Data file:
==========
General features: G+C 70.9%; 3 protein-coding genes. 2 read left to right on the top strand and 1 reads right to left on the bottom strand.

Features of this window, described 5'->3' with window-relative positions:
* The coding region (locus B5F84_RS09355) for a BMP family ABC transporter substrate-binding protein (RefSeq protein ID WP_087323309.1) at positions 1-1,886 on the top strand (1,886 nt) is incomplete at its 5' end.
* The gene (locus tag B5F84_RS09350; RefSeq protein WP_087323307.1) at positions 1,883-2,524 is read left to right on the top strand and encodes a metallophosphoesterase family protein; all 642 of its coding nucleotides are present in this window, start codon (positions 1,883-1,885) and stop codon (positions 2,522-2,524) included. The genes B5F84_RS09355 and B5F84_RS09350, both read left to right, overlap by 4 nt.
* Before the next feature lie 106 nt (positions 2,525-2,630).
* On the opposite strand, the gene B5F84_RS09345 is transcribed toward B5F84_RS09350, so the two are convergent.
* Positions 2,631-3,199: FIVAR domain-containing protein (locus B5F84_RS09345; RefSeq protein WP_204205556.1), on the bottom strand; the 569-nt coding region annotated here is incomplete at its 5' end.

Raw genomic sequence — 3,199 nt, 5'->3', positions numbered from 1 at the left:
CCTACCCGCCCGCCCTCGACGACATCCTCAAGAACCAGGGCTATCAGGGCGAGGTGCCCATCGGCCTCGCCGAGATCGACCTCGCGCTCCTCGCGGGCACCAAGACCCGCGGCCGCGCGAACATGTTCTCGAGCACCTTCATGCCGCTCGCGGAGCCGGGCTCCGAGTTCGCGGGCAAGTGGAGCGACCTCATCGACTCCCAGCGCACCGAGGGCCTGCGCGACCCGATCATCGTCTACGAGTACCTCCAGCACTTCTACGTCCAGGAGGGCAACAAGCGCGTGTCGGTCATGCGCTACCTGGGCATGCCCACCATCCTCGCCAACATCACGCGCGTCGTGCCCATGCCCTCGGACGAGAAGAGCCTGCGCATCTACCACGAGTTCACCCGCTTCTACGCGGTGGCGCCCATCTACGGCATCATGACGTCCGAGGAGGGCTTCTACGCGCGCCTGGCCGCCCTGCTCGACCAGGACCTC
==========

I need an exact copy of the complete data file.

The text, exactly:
General features: G+C 70.9%; 3 protein-coding genes. 2 read left to right on the top strand and 1 reads right to left on the bottom strand.

Features of this window, described 5'->3' with window-relative positions:
* The coding region (locus B5F84_RS09355) for a BMP family ABC transporter substrate-binding protein (RefSeq protein ID WP_087323309.1) at positions 1-1,886 on the top strand (1,886 nt) is incomplete at its 5' end.
* The gene (locus tag B5F84_RS09350; RefSeq protein WP_087323307.1) at positions 1,883-2,524 is read left to right on the top strand and encodes a metallophosphoesterase family protein; all 642 of its coding nucleotides are present in this window, start codon (positions 1,883-1,885) and stop codon (positions 2,522-2,524) included. The genes B5F84_RS09355 and B5F84_RS09350, both read left to right, overlap by 4 nt.
* Before the next feature lie 106 nt (positions 2,525-2,630).
* On the opposite strand, the gene B5F84_RS09345 is transcribed toward B5F84_RS09350, so the two are convergent.
* Positions 2,631-3,199: FIVAR domain-containing protein (locus B5F84_RS09345; RefSeq protein WP_204205556.1), on the bottom strand; the 569-nt coding region annotated here is incomplete at its 5' end.

Raw genomic sequence — 3,199 nt, 5'->3', positions numbered from 1 at the left:
CCTACCCGCCCGCCCTCGACGACATCCTCAAGAACCAGGGCTATCAGGGCGAGGTGCCCATCGGCCTCGCCGAGATCGACCTCGCGCTCCTCGCGGGCACCAAGACCCGCGGCCGCGCGAACATGTTCTCGAGCACCTTCATGCCGCTCGCGGAGCCGGGCTCCGAGTTCGCGGGCAAGTGGAGCGACCTCATCGACTCCCAGCGCACCGAGGGCCTGCGCGACCCGATCATCGTCTACGAGTACCTCCAGCACTTCTACGTCCAGGAGGGCAACAAGCGCGTGTCGGTCATGCGCTACCTGGGCATGCCCACCATCCTCGCCAACATCACGCGCGTCGTGCCCATGCCCTCGGACGAGAAGAGCCTGCGCATCTACCACGAGTTCACCCGCTTCTACGCGGTGGCGCCCATCTACGGCATCATGACGTCCGAGGAGGGCTTCTACGCGCGCCTGGCCGCCCTGCTCGACCAGGACCTC